5.0 out of 5 stars Little Boy Lost is one for the Ages., July 27, 2013
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This review is from: Little Boy Lost (Persephone Classics) (Paperback)
I read this book many, many years ago and found it fascinating. I remembered it in detail and told my husband about it. I thought also, that it would be a good book to pass on to my grandson - of course they know nothing of World War 2.
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5.0 out of 5 stars An emotional roller-coaster of a book set in the period just after WW2., September 11, 2014
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Sandy (Westlake Village, CA) - See all my reviews
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This review is from: Little Boy Lost (Persephone Classics) (Paperback)
Forget the horribly mawkish old movie starring Bing Crosby! I first read this book in the 1950s; it was out of print for many years and I am so glad to see it is available again. I have already purchased copies as gifts for friends who love well-written and thought-provoking literature. The little orphan boy, Jean, will steal your heart as you accompany Hilary Wainwright on his search for his "Little Boy Lost". The story is crafted with a simplicity and depth of feeling that will touch your heart and keep you guessing the outcome until the final page.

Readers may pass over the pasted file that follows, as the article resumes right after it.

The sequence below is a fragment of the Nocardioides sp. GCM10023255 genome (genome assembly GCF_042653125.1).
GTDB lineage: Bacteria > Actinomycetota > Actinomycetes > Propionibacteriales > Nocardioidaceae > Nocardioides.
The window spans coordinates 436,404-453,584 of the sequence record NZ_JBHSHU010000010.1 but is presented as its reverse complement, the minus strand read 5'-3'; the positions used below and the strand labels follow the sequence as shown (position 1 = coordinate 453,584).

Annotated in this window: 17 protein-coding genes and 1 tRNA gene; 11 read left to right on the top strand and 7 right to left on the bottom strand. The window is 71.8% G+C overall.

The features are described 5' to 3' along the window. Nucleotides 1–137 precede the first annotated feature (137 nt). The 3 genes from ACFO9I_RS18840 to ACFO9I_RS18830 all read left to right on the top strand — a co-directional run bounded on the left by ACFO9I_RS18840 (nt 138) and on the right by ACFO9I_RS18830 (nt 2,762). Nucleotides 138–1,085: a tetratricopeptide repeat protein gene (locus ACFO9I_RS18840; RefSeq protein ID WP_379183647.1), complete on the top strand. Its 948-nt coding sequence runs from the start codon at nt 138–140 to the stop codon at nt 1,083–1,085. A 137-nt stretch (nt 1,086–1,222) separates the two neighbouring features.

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5.0 out of 5 stars Worth the read, November 27, 2013
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This review is from: Little Boy Lost (Persephone Classics) (Paperback)
I became aware of this book via an online recommendation, and I am glad to have discovered it. I felt there were a couple of segments that kept the book from being great, but it is certainly worth the read. Very thought-provoking!
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4.0 out of 5 stars little boy lost, May 27, 2013
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This review is from: Little Boy Lost (Persephone Classics) (Paperback)
My Book club's selection. When I read it I realized that I had read it previously and still liked it
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5.0 out of 5 stars Wonderful story. Thought provoking., April 12, 2013
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This review is from: Little Boy Lost (Kindle Edition)
Lovely story, not too long. In fact I was left wanting more. Well written and tear jerking to think that some children had to endure life like this.
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Little Boy Lost (Persephone Classics)
Little Boy Lost (Persephone Classics) by Marghanita Laski (Paperback - December 31, 2008)